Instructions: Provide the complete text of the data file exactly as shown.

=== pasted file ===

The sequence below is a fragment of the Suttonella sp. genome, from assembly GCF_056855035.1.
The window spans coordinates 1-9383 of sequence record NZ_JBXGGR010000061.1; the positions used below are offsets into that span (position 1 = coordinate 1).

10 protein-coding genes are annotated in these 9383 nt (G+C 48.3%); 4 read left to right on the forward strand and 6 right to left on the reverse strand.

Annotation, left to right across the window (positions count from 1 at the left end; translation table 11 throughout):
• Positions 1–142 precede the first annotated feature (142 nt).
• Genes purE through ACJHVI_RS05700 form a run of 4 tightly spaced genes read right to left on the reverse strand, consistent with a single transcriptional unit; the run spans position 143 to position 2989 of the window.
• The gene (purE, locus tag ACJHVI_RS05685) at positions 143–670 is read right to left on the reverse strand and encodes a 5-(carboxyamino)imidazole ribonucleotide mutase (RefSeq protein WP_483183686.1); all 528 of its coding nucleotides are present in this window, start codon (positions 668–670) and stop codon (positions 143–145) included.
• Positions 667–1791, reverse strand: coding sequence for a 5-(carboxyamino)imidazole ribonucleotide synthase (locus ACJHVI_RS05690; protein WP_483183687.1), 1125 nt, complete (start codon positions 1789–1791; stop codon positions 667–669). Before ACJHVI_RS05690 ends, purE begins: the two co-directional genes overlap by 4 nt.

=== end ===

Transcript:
The sequence below is a fragment of the Suttonella sp. genome, from assembly GCF_056855035.1.
The window spans coordinates 1-9383 of sequence record NZ_JBXGGR010000061.1; the positions used below are offsets into that span (position 1 = coordinate 1).

10 protein-coding genes are annotated in these 9383 nt (G+C 48.3%); 4 read left to right on the forward strand and 6 right to left on the reverse strand.

Annotation, left to right across the window (positions count from 1 at the left end; translation table 11 throughout):
• Positions 1–142 precede the first annotated feature (142 nt).
• Genes purE through ACJHVI_RS05700 form a run of 4 tightly spaced genes read right to left on the reverse strand, consistent with a single transcriptional unit; the run spans position 143 to position 2989 of the window.
• The gene (purE, locus tag ACJHVI_RS05685) at positions 143–670 is read right to left on the reverse strand and encodes a 5-(carboxyamino)imidazole ribonucleotide mutase (RefSeq protein WP_483183686.1); all 528 of its coding nucleotides are present in this window, start codon (positions 668–670) and stop codon (positions 143–145) included.
• Positions 667–1791, reverse strand: coding sequence for a 5-(carboxyamino)imidazole ribonucleotide synthase (locus ACJHVI_RS05690; protein WP_483183687.1), 1125 nt, complete (start codon positions 1789–1791; stop codon positions 667–669). Before ACJHVI_RS05690 ends, purE begins: the two co-directional genes overlap by 4 nt.